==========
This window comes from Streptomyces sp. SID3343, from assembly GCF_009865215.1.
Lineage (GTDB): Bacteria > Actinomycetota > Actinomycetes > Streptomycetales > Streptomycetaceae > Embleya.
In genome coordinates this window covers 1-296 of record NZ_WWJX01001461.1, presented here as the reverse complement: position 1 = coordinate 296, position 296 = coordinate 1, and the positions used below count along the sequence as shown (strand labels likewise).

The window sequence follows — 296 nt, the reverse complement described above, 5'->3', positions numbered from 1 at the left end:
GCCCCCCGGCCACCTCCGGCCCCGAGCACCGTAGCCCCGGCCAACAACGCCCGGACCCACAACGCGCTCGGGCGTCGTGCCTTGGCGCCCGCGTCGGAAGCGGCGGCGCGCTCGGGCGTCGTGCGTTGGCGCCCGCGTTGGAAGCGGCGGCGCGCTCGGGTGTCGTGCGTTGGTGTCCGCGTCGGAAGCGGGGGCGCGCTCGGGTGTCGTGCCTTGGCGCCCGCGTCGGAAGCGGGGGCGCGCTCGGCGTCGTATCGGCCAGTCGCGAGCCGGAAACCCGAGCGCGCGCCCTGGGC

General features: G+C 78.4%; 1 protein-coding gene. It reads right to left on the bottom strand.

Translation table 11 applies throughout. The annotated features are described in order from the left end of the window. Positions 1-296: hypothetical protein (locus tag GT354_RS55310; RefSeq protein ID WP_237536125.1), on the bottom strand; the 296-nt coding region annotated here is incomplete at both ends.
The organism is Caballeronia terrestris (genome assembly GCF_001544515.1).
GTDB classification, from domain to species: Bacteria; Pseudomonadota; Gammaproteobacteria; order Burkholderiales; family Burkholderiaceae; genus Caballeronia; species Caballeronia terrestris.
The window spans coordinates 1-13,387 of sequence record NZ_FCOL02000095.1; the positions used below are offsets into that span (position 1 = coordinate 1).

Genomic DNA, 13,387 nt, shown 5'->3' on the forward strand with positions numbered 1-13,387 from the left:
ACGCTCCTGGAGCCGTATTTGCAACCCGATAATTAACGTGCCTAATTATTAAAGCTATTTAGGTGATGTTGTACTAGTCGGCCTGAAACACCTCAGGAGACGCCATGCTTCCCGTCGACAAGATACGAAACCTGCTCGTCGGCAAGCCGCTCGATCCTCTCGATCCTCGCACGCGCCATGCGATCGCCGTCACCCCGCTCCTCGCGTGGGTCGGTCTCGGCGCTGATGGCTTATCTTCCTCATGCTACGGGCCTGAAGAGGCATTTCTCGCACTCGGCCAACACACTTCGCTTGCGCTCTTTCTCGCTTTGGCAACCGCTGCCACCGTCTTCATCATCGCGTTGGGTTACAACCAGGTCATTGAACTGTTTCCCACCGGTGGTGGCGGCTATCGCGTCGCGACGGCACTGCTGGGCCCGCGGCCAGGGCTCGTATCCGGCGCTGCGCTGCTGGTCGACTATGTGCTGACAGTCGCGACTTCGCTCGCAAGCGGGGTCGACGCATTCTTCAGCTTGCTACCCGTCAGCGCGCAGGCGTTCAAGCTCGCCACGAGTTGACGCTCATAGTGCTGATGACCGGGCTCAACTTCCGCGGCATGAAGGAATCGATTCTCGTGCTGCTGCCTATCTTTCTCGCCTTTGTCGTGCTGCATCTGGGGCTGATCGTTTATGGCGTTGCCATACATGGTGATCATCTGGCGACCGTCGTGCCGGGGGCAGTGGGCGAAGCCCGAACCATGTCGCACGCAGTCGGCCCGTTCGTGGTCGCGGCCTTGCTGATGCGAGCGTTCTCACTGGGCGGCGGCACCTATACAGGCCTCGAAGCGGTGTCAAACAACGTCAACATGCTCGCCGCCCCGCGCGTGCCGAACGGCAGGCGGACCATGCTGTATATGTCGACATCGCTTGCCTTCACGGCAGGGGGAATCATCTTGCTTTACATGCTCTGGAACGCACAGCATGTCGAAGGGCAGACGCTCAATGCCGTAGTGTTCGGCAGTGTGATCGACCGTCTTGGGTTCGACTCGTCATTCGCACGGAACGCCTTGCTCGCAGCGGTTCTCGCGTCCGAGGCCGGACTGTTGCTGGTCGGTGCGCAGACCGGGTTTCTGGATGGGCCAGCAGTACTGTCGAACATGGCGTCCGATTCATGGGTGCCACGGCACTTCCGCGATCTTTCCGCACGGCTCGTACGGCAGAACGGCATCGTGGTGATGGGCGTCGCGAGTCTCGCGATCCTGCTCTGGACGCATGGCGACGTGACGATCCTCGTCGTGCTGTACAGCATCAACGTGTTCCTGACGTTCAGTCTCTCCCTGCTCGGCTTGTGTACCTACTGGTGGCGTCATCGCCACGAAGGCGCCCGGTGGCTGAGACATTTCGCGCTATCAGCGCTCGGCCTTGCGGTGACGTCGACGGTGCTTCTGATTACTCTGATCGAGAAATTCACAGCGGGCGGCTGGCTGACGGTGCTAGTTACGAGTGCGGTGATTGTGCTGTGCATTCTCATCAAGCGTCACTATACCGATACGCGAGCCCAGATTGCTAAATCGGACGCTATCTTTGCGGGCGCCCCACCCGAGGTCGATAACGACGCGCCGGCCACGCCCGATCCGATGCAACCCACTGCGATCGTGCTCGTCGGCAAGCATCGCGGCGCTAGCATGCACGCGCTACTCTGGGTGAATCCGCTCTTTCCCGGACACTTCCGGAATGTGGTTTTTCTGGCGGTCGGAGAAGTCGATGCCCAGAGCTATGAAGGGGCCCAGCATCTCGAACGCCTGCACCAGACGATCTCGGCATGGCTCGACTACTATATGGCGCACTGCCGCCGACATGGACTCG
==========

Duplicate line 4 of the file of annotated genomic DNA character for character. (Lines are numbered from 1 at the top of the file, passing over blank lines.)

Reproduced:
The window sequence follows — 296 nt, the reverse complement described above, 5'->3', positions numbered from 1 at the left end: